OLASKY: It’s good for social security that elderly people do not have to depend on your children or grandchildren. On the other hand, there they are going off the Florida and not seeing the grandkids and the grandkids lose out in that situation. So these very thoughtful and benevolent programs in one way have consequences.
METAXAS: I think you know about this. It’s called social engineering, and it’s bad.
OLASKY: I’ve heard about it. Late marriage, I’m wondering how that affects compassion because certainly my wife who is knitting over there… Did I hear an anti-knitting crack before?
METAXAS: If there’s someone knitting over there I said it couldn’t be Marvin’s wife. She would never be so rude. It’s terrible.
OLASKY: But she’s being ordinarily productive and it helps her concentrate on the repartee.
METAXAS: Who doesn’t need a crocheted shawl, I ask you?
OLASKY: There, by the way, is an award for whoever listens the most intently during this whole thing. In what way do some of the things that help us understand compassion such as marriage when we delay that or when we move from a covenantal relationship in marriage to a contractual relationship that “I’ll stick with you as long as I derive a benefit from it.” What does that do to compassion?
METAXAS: I guess this is where I have to cut to the chase and just become a sawed off Jesus freak where I say the Bible has all these answers and perhaps we don’t reinvent the wheel, but we say isn’t there a better way we can do this? …I can say living in New York City where everyone tends to get married rather late, if they get married at all, you start seeing the sadness. You start seeing that there are so many people that say, “Well, I guess if I had to do it over, I wish I had got married. I bought the lie basically. I bought the story that the culture was selling in every magazine and every TV program that, no, I shouldn’t get married early and have kids. That’s just some kind of enslavement. I want to be free. I want to have a career. I want to have these things.” It really rarely works out that way, and I think as a culture we’re just beginning to see the down side of this kind of what’s been called freedom… Somebody brought up recently, John Zmirak. I don’t know if you’re familiar with him, but he’s a brilliant writer, conservative, and a Christian, and he wrote an article for The Stream about how almost all of the leaders of Europe are childless, and I thought, “That’s very interesting.” In other words, it really is as though there is a ruling class that doesn’t believe in getting tied down by rugrats and all of that pedestrian junk. They wanted to have their careers or whatever, but the problem is they don’t have the perspective of the people they are ruling. Anyway, I didn’t mean to go on, but that strikes me as very interesting.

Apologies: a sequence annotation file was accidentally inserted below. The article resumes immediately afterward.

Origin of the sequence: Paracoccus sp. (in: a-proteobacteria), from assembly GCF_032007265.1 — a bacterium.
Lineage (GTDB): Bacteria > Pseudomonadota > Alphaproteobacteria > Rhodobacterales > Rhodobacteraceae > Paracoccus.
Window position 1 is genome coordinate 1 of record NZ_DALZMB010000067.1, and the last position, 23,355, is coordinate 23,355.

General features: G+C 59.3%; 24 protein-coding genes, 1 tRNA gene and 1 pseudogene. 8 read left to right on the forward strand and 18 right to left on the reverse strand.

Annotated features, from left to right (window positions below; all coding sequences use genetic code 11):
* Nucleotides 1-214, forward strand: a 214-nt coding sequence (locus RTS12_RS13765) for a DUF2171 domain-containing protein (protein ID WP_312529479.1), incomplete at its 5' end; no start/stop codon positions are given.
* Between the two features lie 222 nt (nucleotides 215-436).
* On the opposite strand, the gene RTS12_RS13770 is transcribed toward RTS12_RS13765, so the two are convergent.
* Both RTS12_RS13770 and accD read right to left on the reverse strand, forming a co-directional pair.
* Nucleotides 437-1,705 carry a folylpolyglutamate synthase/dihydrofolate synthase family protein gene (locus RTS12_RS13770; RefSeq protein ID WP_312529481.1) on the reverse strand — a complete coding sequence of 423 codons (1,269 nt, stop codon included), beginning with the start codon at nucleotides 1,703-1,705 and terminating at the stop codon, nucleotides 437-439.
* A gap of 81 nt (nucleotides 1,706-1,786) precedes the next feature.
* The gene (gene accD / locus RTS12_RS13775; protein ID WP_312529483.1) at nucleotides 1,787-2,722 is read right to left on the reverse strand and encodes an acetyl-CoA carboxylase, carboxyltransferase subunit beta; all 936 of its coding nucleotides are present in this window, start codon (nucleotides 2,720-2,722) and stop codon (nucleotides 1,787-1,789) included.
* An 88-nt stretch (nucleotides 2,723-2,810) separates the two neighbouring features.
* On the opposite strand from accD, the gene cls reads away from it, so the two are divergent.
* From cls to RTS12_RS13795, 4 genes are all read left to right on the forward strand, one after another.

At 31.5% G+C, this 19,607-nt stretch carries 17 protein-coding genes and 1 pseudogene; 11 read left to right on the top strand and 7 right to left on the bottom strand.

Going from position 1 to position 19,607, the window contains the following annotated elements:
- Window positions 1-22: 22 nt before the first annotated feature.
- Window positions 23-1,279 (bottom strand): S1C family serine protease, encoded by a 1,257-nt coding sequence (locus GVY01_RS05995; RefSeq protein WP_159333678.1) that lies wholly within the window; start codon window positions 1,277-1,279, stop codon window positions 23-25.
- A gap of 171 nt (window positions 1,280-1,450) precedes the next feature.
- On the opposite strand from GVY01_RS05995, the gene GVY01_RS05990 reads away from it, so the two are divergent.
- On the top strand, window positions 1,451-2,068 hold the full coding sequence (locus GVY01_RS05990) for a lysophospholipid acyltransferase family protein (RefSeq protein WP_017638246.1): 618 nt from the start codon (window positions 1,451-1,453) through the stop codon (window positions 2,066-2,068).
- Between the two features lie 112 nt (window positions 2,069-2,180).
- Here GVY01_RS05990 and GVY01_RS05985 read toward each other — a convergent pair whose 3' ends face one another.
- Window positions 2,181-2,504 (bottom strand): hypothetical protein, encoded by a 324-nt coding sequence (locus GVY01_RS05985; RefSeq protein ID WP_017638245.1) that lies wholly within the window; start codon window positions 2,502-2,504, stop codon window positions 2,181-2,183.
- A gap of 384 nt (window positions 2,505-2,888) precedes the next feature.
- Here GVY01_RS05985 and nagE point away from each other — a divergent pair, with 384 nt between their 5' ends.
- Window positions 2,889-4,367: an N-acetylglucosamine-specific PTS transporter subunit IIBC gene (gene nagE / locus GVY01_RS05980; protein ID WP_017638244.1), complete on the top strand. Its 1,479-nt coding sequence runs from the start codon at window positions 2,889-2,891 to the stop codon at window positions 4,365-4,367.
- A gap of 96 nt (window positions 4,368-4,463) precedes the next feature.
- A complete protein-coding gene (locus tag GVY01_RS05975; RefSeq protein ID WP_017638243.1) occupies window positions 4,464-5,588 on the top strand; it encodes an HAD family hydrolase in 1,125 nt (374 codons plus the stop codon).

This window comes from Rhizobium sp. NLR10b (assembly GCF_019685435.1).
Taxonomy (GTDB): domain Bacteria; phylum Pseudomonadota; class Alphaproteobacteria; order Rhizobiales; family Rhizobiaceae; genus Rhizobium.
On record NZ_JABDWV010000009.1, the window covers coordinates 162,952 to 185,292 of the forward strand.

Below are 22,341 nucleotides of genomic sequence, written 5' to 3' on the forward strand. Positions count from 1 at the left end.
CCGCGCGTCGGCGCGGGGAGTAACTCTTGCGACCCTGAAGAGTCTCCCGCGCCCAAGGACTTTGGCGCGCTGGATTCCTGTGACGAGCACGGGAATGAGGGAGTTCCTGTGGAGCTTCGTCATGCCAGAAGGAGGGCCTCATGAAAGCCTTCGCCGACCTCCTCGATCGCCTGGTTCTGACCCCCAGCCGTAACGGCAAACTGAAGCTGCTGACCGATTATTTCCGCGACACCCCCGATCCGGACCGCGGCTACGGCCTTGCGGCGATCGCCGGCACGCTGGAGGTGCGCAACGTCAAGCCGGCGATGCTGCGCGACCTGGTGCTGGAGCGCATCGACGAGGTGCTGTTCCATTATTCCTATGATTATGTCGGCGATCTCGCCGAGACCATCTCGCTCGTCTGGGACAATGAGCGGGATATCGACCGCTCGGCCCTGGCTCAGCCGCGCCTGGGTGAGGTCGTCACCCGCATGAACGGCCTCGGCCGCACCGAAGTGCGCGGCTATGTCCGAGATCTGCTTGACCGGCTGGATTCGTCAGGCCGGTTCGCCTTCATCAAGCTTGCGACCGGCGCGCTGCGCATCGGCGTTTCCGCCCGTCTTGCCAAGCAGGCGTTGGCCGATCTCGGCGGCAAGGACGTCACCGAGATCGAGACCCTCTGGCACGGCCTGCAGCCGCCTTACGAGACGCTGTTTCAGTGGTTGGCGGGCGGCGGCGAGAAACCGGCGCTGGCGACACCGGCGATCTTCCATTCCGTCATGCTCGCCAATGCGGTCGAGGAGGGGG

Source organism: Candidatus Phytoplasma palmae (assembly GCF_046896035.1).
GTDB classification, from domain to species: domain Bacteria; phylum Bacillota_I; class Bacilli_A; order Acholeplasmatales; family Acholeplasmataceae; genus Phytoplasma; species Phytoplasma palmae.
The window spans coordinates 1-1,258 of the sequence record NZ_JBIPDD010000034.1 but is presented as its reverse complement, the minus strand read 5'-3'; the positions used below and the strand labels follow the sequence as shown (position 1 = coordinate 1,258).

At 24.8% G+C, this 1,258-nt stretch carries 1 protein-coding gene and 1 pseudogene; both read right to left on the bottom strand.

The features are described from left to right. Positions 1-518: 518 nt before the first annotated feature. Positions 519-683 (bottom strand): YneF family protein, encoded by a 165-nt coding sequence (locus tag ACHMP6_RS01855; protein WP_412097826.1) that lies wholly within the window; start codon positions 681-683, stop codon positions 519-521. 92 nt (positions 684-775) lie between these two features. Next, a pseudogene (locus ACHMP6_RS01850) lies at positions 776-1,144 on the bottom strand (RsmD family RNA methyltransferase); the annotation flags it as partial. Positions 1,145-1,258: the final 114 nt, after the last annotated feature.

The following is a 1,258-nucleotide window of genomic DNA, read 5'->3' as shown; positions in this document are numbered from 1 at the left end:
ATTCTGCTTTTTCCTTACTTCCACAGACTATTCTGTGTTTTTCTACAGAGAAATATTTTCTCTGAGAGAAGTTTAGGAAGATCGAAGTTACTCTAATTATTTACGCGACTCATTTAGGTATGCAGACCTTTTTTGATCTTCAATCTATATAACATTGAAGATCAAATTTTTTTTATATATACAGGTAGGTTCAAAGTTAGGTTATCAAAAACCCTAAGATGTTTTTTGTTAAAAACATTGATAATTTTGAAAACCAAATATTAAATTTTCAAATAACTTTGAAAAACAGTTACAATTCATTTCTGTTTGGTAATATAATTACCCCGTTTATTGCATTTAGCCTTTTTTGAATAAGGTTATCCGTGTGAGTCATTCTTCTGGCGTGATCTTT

REICHARD: That was bestselling author Eric Metaxas speaking with WORLD’s Marvin Olasky.